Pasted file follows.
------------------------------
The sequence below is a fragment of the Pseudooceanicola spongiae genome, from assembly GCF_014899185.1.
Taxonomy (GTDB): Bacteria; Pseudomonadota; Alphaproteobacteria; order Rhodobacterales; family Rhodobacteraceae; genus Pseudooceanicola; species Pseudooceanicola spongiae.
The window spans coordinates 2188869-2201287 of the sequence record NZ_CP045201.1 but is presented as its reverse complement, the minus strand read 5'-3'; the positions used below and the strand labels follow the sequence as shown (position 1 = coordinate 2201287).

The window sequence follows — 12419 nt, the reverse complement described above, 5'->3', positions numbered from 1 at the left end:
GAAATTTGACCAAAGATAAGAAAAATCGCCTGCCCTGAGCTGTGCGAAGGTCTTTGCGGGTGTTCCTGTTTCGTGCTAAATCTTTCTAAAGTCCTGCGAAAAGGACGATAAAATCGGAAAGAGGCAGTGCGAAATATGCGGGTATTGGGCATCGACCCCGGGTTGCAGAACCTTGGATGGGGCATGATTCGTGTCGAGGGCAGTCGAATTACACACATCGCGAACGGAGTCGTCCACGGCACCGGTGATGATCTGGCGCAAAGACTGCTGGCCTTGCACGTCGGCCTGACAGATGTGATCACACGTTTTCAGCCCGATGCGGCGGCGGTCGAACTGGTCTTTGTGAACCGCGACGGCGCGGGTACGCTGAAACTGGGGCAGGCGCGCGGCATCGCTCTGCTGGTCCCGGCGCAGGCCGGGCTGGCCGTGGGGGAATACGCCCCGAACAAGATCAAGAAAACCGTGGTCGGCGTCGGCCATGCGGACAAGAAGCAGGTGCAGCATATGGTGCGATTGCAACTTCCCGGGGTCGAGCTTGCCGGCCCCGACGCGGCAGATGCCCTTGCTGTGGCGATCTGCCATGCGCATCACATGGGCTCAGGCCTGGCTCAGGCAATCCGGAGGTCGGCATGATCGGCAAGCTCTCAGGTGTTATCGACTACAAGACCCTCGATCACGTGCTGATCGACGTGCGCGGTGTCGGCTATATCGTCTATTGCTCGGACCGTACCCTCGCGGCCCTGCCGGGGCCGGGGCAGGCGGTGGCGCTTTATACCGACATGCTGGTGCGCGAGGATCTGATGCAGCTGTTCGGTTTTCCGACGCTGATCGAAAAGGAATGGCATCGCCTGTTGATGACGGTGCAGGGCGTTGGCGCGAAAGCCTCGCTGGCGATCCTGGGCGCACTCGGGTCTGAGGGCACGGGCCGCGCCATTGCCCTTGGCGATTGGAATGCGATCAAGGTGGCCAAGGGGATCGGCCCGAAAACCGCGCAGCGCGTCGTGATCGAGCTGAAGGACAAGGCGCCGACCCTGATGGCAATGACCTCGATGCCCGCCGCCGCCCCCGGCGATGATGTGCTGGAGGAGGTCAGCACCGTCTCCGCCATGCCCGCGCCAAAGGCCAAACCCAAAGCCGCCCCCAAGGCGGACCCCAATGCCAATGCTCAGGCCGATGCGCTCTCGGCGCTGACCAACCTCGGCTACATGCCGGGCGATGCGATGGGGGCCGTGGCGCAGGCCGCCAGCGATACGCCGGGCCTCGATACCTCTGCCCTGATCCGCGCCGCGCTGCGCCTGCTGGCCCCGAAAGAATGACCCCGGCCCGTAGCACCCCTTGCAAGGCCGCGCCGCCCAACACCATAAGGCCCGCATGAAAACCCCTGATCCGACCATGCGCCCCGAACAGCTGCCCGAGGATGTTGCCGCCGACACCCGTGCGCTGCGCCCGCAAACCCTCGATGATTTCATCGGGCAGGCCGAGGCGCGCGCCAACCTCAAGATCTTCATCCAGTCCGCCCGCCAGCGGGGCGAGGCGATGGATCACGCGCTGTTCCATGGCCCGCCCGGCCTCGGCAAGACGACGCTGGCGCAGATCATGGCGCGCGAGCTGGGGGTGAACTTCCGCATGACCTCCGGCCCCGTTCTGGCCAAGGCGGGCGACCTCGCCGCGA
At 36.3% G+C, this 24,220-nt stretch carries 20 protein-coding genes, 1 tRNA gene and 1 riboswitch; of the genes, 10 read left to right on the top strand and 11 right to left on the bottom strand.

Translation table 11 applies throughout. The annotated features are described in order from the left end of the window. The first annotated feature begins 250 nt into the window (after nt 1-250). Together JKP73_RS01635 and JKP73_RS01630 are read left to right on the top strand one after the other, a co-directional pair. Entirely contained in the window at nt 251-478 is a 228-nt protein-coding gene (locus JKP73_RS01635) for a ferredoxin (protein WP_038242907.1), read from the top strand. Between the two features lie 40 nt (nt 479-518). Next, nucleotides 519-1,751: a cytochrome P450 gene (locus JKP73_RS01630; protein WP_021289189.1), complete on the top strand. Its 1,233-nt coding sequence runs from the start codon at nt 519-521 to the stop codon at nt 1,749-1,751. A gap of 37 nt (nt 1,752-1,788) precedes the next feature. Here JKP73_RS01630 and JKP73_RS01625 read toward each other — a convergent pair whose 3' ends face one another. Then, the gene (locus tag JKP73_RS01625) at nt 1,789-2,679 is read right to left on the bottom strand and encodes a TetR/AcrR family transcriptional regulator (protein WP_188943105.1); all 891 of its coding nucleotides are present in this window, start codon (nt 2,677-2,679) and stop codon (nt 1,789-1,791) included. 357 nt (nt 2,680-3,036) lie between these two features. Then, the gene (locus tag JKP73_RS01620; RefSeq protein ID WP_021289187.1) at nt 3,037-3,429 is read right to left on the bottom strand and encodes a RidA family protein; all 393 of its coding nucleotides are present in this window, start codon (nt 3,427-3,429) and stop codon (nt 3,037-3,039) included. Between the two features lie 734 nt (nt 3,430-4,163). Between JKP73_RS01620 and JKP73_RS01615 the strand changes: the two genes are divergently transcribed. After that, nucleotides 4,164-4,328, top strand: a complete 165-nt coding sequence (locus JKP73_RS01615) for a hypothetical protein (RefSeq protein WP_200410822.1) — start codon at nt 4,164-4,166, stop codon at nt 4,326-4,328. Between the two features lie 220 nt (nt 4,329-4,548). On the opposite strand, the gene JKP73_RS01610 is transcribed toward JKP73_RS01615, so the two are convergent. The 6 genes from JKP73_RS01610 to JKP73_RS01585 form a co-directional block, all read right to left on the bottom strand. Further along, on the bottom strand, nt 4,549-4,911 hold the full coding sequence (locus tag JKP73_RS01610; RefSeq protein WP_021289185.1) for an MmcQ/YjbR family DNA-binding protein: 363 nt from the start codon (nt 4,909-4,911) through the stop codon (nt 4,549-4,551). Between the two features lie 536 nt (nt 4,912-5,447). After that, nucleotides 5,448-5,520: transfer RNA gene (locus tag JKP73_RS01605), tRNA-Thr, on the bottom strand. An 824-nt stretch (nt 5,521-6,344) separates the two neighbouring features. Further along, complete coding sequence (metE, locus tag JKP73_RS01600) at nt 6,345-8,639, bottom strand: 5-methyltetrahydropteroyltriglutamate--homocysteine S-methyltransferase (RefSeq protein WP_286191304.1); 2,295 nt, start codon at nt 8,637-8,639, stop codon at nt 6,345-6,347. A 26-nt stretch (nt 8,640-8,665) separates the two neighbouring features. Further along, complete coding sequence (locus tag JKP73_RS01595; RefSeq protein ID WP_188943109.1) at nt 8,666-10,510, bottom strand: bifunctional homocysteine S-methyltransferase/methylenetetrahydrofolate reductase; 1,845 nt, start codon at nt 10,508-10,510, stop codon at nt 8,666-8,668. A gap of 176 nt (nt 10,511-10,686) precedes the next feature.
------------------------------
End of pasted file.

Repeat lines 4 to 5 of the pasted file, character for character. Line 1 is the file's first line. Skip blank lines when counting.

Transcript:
The window sequence follows — 12419 nt, the reverse complement described above, 5'->3', positions numbered from 1 at the left end:
GAAATTTGACCAAAGATAAGAAAAATCGCCTGCCCTGAGCTGTGCGAAGGTCTTTGCGGGTGTTCCTGTTTCGTGCTAAATCTTTCTAAAGTCCTGCGAAAAGGACGATAAAATCGGAAAGAGGCAGTGCGAAATATGCGGGTATTGGGCATCGACCCCGGGTTGCAGAACCTTGGATGGGGCATGATTCGTGTCGAGGGCAGTCGAATTACACACATCGCGAACGGAGTCGTCCACGGCACCGGTGATGATCTGGCGCAAAGACTGCTGGCCTTGCACGTCGGCCTGACAGATGTGATCACACGTTTTCAGCCCGATGCGGCGGCGGTCGAACTGGTCTTTGTGAACCGCGACGGCGCGGGTACGCTGAAACTGGGGCAGGCGCGCGGCATCGCTCTGCTGGTCCCGGCGCAGGCCGGGCTGGCCGTGGGGGAATACGCCCCGAACAAGATCAAGAAAACCGTGGTCGGCGTCGGCCATGCGGACAAGAAGCAGGTGCAGCATATGGTGCGATTGCAACTTCCCGGGGTCGAGCTTGCCGGCCCCGACGCGGCAGATGCCCTTGCTGTGGCGATCTGCCATGCGCATCACATGGGCTCAGGCCTGGCTCAGGCAATCCGGAGGTCGGCATGATCGGCAAGCTCTCAGGTGTTATCGACTACAAGACCCTCGATCACGTGCTGATCGACGTGCGCGGTGTCGGCTATATCGTCTATTGCTCGGACCGTACCCTCGCGGCCCTGCCGGGGCCGGGGCAGGCGGTGGCGCTTTATACCGACATGCTGGTGCGCGAGGATCTGATGCAGCTGTTCGGTTTTCCGACGCTGATCGAAAAGGAATGGCATCGCCTGTTGATGACGGTGCAGGGCGTTGGCGCGAAAGCCTCGCTGGCGATCCTGGGCGCACTCGGGTCTGAGGGCACGGGCCGCGCCATTGCCCTTGGCGATTGGAATGCGATCAAGGTGGCCAAGGGGATCGGCCCGAAAACCGCGCAGCGCGTCGTGATCGAGCTGAAGGACAAGGCGCCGACCCTGATGGCAATGACCTCGATGCCCGCCGCCGCCCCCGGCGATGATGTGCTGGAGGAGGTCAGCACCGTCTCCGCCATGCCCGCGCCAAAGGCCAAACCCAAAGCCGCCCCCAAGGCGGACCCCAATGCCAATGCTCAGGCCGATGCGCTCTCGGCGCTGACCAACCTCGGCTACATGCCGGGCGATGCGATGGGGGCCGTGGCGCAGGCCGCCAGCGATACGCCGGGCCTCGATACCTCTGCCCTGATCCGCGCCGCGCTGCGCCTGCTGGCCCCGAAAGAATGACCCCGGCCCGTAGCACCCCTTGCAAGGCCGCGCCGCCCAACACCATAAGGCCCGCATGAAAACCCCTGATCCGACCATGCGCCCCGAACAGCTGCCCGAGGATGTTGCCGCCGACACCCGTGCGCTGCGCCCGCAAACCCTCGATGATTTCATCGGGCAGGCCGAGGCGCGCGCCAACCTCAAGATCTTCATCCAGTCCGCCCGCCAGCGGGGCGAGGCGATGGATCACGCGCTGTTCCATGGCCCGCCCGGCCTCGGCAAGACGACGCTGGCGCAGATCATGGCGCGCGAGCTGGGGGTGAACTTCCGCATGACCTCCGGCCCCGTTCTGGCCAAGGCGGGCGACCTCGCCGCGA